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Discovering My Personal Neurodiversity

Discovering My Personal Neurodiversity


Stephanie Mines, PhD

Copyright 4/22

When I wrote New Frontiers in Sensory Integration in 2014 (New Forums Press), my aim was to serve the families I was supporting with neurodiverse children. These young people were adopted, had been conceived in an IVF or surrogacy situation, were on the autistic spectrum, had eating disorders, structural struggles, or the children had behavioral problems and health issues that included sensory difficulties. There were also children with combinations of these issues.

To meet the needs of these families and their precious, brilliant children I did a significant amount of research. This led to clinical trials that I conducted over a three-year period. I interviewed Occupational and Physical Therapists, and worked side-by-side with them in clinics.

I always enjoyed working with these families, and found the children to be consistently intelligent, engaged, responsive and delightful. Eventually I conducted family clinics in my office, bringing in various specialists to work with me. We thoroughly documented everything we did and followed the families for as long as we could. My clinical, peer reviewed research showed that in small, pilot projects, the interventions that I offered, including subtle applied touch, were successful in producing significant shifts for children. A statistical analysis of a pilot project with autistic children ages 5-11 years showed remarkable improvement in daily life skills and learning. That analysis is available in the published articles.

Neurodiverse Children Mirror My Own Neurodiversity

What surprised me the most in all of this was the uncovering of my own neurodiversity. Coming from a family without attunement, attachment or bonding instincts or skills, nor the capacity to access appropriate resources, none of my developmental needs were recognized. In retrospect, looking at my own evolution through the mother and grandmother eyes that I now have, I see that I was an acutely sensitive child (for which I was severely criticized and reprimanded), with powerful perceptions, verging on the mystical, and an amazing capacity for empathy. This empathy became the adaptation skill that allowed me to survive. I used it to stay out of trouble as much as possible and to be of service to my family members. Of course, my defiance would erupt periodically, but I did my best to keep it in check. This was horrific for me personally. It distorted my intelligence. It fragmented me so severely that I am still not fully reassembled back into my Original Brilliance. Original Brilliance is the term I have created to reflect unique, innate creativity.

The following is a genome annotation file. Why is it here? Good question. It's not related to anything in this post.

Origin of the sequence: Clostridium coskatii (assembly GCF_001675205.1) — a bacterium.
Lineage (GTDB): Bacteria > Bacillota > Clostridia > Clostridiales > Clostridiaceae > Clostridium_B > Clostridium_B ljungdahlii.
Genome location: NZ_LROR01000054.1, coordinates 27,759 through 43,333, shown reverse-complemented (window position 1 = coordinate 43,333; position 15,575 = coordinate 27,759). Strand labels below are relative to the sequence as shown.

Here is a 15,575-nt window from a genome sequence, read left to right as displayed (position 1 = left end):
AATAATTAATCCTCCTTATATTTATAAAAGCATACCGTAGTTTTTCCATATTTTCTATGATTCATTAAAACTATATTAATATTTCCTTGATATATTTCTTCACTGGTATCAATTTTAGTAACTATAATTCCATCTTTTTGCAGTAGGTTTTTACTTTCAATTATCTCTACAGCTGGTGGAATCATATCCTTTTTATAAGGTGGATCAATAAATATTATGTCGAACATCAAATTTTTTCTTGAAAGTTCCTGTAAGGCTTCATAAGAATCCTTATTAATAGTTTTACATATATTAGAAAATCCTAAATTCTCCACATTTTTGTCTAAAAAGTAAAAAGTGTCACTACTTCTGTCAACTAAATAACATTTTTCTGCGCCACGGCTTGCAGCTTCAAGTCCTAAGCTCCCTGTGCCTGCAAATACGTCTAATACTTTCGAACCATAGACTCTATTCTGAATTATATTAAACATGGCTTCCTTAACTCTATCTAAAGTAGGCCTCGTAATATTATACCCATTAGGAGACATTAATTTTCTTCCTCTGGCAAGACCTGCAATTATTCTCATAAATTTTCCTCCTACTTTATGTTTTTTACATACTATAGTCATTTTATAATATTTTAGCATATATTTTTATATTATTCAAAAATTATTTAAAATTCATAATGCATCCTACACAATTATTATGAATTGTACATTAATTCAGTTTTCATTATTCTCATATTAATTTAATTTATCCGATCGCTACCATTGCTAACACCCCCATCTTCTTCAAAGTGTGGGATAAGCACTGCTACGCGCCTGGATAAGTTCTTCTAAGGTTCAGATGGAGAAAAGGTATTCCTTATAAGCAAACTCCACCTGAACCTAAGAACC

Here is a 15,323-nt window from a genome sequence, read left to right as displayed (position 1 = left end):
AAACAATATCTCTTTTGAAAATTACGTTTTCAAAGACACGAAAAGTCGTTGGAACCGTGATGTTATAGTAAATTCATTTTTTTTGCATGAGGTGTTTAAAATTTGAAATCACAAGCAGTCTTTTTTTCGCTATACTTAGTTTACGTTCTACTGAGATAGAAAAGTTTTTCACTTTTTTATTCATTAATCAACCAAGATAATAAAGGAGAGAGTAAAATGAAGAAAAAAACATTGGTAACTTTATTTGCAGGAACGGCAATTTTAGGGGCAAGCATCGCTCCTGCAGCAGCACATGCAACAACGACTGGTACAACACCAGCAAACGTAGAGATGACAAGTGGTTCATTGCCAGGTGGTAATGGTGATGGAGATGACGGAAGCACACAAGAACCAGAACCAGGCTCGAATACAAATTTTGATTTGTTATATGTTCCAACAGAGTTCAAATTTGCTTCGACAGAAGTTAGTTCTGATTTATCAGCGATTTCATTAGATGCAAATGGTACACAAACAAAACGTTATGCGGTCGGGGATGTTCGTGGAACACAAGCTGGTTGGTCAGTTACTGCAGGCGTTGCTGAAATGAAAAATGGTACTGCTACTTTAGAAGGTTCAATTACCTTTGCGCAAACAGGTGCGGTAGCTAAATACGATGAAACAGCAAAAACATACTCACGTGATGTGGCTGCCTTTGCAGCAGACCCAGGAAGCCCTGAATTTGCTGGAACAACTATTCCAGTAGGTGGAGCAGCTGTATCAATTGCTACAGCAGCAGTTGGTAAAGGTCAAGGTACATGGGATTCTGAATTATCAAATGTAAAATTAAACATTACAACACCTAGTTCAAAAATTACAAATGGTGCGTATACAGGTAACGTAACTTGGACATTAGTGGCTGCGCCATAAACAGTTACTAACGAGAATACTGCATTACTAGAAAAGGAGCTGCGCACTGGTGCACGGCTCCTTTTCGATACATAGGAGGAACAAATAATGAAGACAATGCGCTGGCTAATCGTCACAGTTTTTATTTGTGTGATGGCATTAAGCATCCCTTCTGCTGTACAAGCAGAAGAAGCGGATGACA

Contrary to the highly touted and oft-quoted research of Dr. Simon Baron-Cohen, who graduate students in neuroscience put on a pedestal, I never saw children diagnosed with autism as averse to touch and eye-contact. All the children I met, on the contrary, were receptive to connection and, if anything, aware of and responsive to everything around them. However, when they sensed that others were not respectful of them or paying attention, those children would sometimes, if not often, withdraw. I believe I was also this kind of child. My mother describes me as very quiet and subdued. Anyone who knows me now would not use those adjectives for me.

The children who I served as a clinician were the ones who taught me about my own neurodiversity. Recently, when I was reviewing my early writing from my adolescence and young adulthood, I saw that I was recording profound perceptions about the world around me, and especially the adults in my environment. I was also extremely sensitive to what I can only describe as vibratory fields from the natural world. I kept all this hidden as I knew that sharing these experiences was risky because everything about revealing myself to my family was risky, sometimes even life-threatening.

I was fortunate, I suppose, that I was so good at adapting to these circumstances. This did require squelching outward signs of intense creativity. I was made to feel ashamed for my uniqueness, even ridiculed, so I stopped revealing it. That is adaptation. The truth is, though, that such masking never worked. My creativity was irrepressible, and therefore I felt trapped in my longing to be loved and seeing the only option for that as being someone I could not become.

What I am is a unique human being with a powerful contribution to make. This is true of everyone. Because this was never mirrored back to me, I have been required to spend most of my life discovering it. Every child should know she is gifted. The greatest struggle in my life is believing in myself. I think this struggle is responsible for most of my suffering.

The Rise of Neurodiverse Intelligence in the Midst of Climate Crisis